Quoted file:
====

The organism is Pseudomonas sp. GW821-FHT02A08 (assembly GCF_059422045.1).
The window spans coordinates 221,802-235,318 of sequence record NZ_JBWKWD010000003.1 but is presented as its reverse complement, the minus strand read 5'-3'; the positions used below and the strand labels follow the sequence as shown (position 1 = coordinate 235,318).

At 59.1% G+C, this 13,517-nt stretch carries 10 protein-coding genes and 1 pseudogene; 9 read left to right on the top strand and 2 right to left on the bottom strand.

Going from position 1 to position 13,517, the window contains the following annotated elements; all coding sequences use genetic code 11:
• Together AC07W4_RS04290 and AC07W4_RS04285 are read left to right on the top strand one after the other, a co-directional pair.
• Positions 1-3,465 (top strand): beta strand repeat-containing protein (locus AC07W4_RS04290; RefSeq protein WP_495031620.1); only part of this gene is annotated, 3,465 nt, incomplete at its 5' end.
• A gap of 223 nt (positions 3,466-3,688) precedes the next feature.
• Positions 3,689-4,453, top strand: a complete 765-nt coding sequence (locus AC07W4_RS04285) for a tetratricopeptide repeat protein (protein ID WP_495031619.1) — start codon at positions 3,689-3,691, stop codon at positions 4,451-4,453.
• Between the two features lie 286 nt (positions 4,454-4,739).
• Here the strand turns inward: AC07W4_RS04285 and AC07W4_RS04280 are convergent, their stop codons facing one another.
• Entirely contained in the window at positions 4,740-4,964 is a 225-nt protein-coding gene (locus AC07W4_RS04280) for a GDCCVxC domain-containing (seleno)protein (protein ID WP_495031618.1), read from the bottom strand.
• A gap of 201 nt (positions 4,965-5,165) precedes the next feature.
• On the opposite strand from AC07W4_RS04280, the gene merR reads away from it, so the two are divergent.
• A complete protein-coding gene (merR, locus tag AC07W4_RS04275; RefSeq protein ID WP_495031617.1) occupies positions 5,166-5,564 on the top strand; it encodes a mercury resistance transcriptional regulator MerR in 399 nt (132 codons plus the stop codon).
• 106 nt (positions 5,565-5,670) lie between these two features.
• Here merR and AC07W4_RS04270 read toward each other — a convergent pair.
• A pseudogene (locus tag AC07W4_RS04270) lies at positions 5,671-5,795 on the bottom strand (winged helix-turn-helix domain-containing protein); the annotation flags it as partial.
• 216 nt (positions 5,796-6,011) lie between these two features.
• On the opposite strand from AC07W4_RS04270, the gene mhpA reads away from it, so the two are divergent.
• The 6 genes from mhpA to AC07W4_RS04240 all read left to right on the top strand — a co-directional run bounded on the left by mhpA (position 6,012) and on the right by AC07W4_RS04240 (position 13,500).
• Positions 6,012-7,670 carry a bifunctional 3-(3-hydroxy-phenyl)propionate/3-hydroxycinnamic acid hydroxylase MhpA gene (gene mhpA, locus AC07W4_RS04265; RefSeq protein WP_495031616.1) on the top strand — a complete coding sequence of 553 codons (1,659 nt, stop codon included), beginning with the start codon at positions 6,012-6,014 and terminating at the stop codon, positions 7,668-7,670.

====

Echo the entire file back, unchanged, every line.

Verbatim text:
The organism is Pseudomonas sp. GW821-FHT02A08 (assembly GCF_059422045.1).
The window spans coordinates 221,802-235,318 of sequence record NZ_JBWKWD010000003.1 but is presented as its reverse complement, the minus strand read 5'-3'; the positions used below and the strand labels follow the sequence as shown (position 1 = coordinate 235,318).

At 59.1% G+C, this 13,517-nt stretch carries 10 protein-coding genes and 1 pseudogene; 9 read left to right on the top strand and 2 right to left on the bottom strand.

Going from position 1 to position 13,517, the window contains the following annotated elements; all coding sequences use genetic code 11:
• Together AC07W4_RS04290 and AC07W4_RS04285 are read left to right on the top strand one after the other, a co-directional pair.
• Positions 1-3,465 (top strand): beta strand repeat-containing protein (locus AC07W4_RS04290; RefSeq protein WP_495031620.1); only part of this gene is annotated, 3,465 nt, incomplete at its 5' end.
• A gap of 223 nt (positions 3,466-3,688) precedes the next feature.
• Positions 3,689-4,453, top strand: a complete 765-nt coding sequence (locus AC07W4_RS04285) for a tetratricopeptide repeat protein (protein ID WP_495031619.1) — start codon at positions 3,689-3,691, stop codon at positions 4,451-4,453.
• Between the two features lie 286 nt (positions 4,454-4,739).
• Here the strand turns inward: AC07W4_RS04285 and AC07W4_RS04280 are convergent, their stop codons facing one another.
• Entirely contained in the window at positions 4,740-4,964 is a 225-nt protein-coding gene (locus AC07W4_RS04280) for a GDCCVxC domain-containing (seleno)protein (protein ID WP_495031618.1), read from the bottom strand.
• A gap of 201 nt (positions 4,965-5,165) precedes the next feature.
• On the opposite strand from AC07W4_RS04280, the gene merR reads away from it, so the two are divergent.
• A complete protein-coding gene (merR, locus tag AC07W4_RS04275; RefSeq protein ID WP_495031617.1) occupies positions 5,166-5,564 on the top strand; it encodes a mercury resistance transcriptional regulator MerR in 399 nt (132 codons plus the stop codon).
• 106 nt (positions 5,565-5,670) lie between these two features.
• Here merR and AC07W4_RS04270 read toward each other — a convergent pair.
• A pseudogene (locus tag AC07W4_RS04270) lies at positions 5,671-5,795 on the bottom strand (winged helix-turn-helix domain-containing protein); the annotation flags it as partial.
• 216 nt (positions 5,796-6,011) lie between these two features.
• On the opposite strand from AC07W4_RS04270, the gene mhpA reads away from it, so the two are divergent.
• The 6 genes from mhpA to AC07W4_RS04240 all read left to right on the top strand — a co-directional run bounded on the left by mhpA (position 6,012) and on the right by AC07W4_RS04240 (position 13,500).
• Positions 6,012-7,670 carry a bifunctional 3-(3-hydroxy-phenyl)propionate/3-hydroxycinnamic acid hydroxylase MhpA gene (gene mhpA, locus AC07W4_RS04265; RefSeq protein WP_495031616.1) on the top strand — a complete coding sequence of 553 codons (1,659 nt, stop codon included), beginning with the start codon at positions 6,012-6,014 and terminating at the stop codon, positions 7,668-7,670.